Prophets Of Rage - The Party's Over

Several live statements later, and Prophets Of Rage are delivering their first EP. The supergroup consisting of members of Rage Against The MachineCypress Hill, and Public Enemy are here with their debut EP, The Party's Over. If you already liked this project, you'll like this EP, but chances are you'll be wanting more either way.

We've already reviewed the band's debut single, the introduction song to the project titled 'Prophets Of Rage' - read our review for a more in-depth insight on it. The context on this EP makes it a little less substantial, though. It's a great intro track and definitely gets you pumped up, but it's followed by the new song 'The Party's Over,' which has a stronger drive to it. It sounds angrier and more upfront, almost aggressive. That's the true spirit of this band, and their projects in the past. It's lyrics are a bit more angsty and less substantial than 'Prophets' by just a bit, but the instrumental kicks its ass. It features a signature Tom Morello solo near the end and just has a bigger punch to it. 'The Party's Over' makes 'Prophets Of Rage' feel like less of a track.

The rest of the EP consists of three live tracks, and it's just nothing really special at all. Rage Against The Machine's 'Killing In The Name' is first on the list, and it's just a standard performance of the song. It has that good old raw feeling you'd hear from old RATM recordings, but there's probably better performances out there on the Internet you could listen to. 'Shut Em Down' by Public Enemy is next on the list, and this one is actually a bit different, featuring a cool guitar intro from Tom Morello. The rest of the song is pretty average, besides the killer solo Morello delivers in the bridge. It's interesting to note that all of the members of the group have played this song before: Public Enemy, obviously, being the recording artists, and Cypress Hill did a cover of it in 2010 featuring Tom Morello. It's familiar territory for all of them. The last song is a cover of the Beastie Boys' 'No Sleep Till Brooklyn' entitled 'No Sleep Till Cleveland' (in reference to the 2016 Republican National Convention). There's nothing real to comment on besides the fact they don't substitute "Cleveland" in place of "Brooklyn" until the end of the song. You'd figure they'd do it for the entire song. At least the solo is good. Tom Morello is this band's only savings grace.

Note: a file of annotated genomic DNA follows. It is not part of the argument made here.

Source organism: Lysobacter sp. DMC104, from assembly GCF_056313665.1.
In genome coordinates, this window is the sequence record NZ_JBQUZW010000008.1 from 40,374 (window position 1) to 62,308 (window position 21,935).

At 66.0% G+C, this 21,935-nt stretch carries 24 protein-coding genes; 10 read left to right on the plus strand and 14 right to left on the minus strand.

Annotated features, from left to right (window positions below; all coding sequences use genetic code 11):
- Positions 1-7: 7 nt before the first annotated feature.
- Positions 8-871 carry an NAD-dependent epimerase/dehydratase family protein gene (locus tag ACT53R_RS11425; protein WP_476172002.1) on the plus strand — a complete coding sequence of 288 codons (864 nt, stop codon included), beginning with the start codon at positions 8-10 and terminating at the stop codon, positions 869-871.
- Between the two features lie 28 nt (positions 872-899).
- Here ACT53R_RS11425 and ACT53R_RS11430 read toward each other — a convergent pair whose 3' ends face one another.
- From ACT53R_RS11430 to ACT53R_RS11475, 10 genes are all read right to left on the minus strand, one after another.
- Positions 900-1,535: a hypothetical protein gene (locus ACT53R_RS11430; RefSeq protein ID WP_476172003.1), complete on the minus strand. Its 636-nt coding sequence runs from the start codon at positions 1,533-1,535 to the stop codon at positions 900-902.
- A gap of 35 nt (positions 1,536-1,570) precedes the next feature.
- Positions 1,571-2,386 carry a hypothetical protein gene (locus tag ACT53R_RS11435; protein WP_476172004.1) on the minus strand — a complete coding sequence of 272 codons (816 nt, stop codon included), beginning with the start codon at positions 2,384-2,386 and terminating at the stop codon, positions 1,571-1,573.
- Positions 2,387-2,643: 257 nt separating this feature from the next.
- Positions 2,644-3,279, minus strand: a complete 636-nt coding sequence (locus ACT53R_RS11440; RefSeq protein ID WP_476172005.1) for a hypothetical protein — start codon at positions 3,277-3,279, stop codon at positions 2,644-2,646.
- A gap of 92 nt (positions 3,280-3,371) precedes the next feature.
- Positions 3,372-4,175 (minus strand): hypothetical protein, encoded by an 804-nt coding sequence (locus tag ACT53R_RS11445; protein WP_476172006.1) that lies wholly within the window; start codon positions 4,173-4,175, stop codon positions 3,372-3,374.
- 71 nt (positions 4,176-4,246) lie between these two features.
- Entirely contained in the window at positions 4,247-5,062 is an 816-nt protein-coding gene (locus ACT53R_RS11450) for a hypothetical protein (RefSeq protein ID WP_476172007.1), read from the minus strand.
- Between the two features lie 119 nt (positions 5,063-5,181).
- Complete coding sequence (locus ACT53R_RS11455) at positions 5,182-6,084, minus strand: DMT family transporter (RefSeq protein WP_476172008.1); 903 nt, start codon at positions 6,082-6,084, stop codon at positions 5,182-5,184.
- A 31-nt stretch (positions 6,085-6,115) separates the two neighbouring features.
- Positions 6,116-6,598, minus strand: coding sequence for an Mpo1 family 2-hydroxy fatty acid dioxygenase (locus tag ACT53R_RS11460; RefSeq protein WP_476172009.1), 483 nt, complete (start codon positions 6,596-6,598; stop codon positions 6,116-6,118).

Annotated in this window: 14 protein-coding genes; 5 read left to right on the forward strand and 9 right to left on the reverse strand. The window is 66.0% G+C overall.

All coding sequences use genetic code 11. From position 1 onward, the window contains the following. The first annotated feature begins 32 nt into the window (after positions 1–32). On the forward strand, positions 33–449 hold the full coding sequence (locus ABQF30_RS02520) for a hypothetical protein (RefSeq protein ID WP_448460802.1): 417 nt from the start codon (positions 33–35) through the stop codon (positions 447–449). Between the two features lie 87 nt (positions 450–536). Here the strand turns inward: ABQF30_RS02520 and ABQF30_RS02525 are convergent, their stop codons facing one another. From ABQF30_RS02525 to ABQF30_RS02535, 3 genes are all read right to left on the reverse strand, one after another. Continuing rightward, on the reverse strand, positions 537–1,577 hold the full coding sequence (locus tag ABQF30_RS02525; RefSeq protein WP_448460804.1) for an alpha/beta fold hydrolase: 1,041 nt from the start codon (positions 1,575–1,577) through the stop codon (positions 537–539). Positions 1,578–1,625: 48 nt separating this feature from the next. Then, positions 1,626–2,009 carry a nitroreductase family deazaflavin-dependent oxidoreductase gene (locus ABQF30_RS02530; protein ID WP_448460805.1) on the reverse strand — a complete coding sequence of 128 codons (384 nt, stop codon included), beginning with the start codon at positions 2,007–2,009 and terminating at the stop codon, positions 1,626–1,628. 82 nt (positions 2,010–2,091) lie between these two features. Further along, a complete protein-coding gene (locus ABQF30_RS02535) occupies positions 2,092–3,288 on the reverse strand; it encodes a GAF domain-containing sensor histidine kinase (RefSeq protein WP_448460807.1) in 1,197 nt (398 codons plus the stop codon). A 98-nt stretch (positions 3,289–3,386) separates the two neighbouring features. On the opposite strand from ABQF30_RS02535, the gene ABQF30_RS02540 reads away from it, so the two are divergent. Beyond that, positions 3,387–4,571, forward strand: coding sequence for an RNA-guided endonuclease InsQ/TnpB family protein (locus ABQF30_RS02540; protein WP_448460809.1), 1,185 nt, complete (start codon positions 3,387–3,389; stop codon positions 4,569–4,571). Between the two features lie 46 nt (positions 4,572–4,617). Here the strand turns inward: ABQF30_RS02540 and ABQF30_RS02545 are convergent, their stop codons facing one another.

At this point, I don't really know what to think of this group. When they first announced their mission, there was so much hope; the 80s and 90s revolutionary scene was coming back! Rage Against The Machine is basically back! But no, it's all becoming one big cluster of trying to be edgy. It's becoming less of a political statement and more like they're a group of angsty teenagers looking to make some cash and speak their minds on Trump all at the same time by playing covers of RATM. Perhaps everything will start to gel together as they play more; they're currently on tour across North America. For now, though, you can't really say much more than "well, okay" by the fact these guys exist.

Prophets Of Rage are slowly becoming more like the Profits Of Rage. Time will tell what these guys bring - maybe a full length LP not consisting mostly of live tracks will bring some worth to this project. It's a hit or miss right now, and currently they're only shooting misses. There's hope, but right now everything's looking pretty grim.

Favorite Track: The Party's Over

Least Favorite Track: Prophets Of Rage (and the live stuff, simply for lack of effort)

Rating: 50 / 100

Prophets Of Rage - 'Prophets Of Rage'

There are few things people want more than a Rage Against The Machine revival. What we got is what people didn't know they wanted: a supergroup consisting of members of RATM, Public Enemy, and Cypress Hill. That would be Prophets Of Rage, whose mission is clear: "We're an elite task force of revolutionary musicians determined to confront this mountain of election year bullshit, and confront it head-on with Marshall stacks blazing," as Tom Morello put it. With the turmoil of America's most tense election yet, the Prophets are ready to make their voices loud and clear, and hopefully do the same for their listeners.

There isn't too much too their debut single 'Prophets Of Rage'. The song was released It started with a siren before Tom Morello delivers a blistering punk rock riff he's known for (no weird effects in this one, though!). The song truly is a simple one, the verses hard and featuring a dinky bent guitar reprising itself over a distorted bass line while Chuck DDJ Lord, and B-Real all deliver enraged verses before going into the call-to-arms chorus that chants, "Clear the way / Clear the way / I'm away from the prophets of rage!"

This recording lives up to its predecessor; the first verse stays true to Public Enemy's own 'Prophets Of Rage' from 1988's It Takes A Nation Of Millions To Hold Us Back. Both tracks, as well as sharing titles, also can claim they share the proud declaration of "The points made / You consider it done / By the prophets of rage!" Prophets Of Rage are taking the hip-hop flair of Public Enemy and adding the groove of Rage Against The Machine - a combination that was built to work from the start.

The Prophets Of Rage have a busy year ahead of them. The turmoil of this election season is nowhere near over, and November 8 likely won't be the end of it. This supergroup is carrying the flag on their backs, and they're not letting it fall any time soon. Make way for the Prophets Of Rage.

Rating: 70 / 100